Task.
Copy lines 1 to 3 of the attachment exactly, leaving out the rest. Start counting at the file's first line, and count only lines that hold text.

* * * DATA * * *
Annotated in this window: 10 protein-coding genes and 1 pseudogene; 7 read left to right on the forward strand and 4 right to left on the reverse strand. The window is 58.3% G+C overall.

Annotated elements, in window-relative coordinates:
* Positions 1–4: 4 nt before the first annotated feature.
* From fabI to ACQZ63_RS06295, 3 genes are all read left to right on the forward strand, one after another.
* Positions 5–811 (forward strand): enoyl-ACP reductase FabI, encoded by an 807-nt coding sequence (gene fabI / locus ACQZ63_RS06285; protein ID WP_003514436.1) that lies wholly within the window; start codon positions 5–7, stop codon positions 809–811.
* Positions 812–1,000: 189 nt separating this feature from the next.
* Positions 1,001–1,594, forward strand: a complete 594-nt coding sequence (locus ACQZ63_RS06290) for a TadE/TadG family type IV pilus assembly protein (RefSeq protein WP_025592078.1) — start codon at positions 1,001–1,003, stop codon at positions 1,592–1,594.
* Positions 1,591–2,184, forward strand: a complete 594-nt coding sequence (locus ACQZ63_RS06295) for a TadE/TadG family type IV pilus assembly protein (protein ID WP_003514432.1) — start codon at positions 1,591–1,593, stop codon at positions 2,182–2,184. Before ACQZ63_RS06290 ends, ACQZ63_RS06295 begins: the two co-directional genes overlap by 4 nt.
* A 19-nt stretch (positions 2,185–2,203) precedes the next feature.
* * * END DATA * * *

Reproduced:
Annotated in this window: 10 protein-coding genes and 1 pseudogene; 7 read left to right on the forward strand and 4 right to left on the reverse strand. The window is 58.3% G+C overall.

Annotated elements, in window-relative coordinates:
* Positions 1–4: 4 nt before the first annotated feature.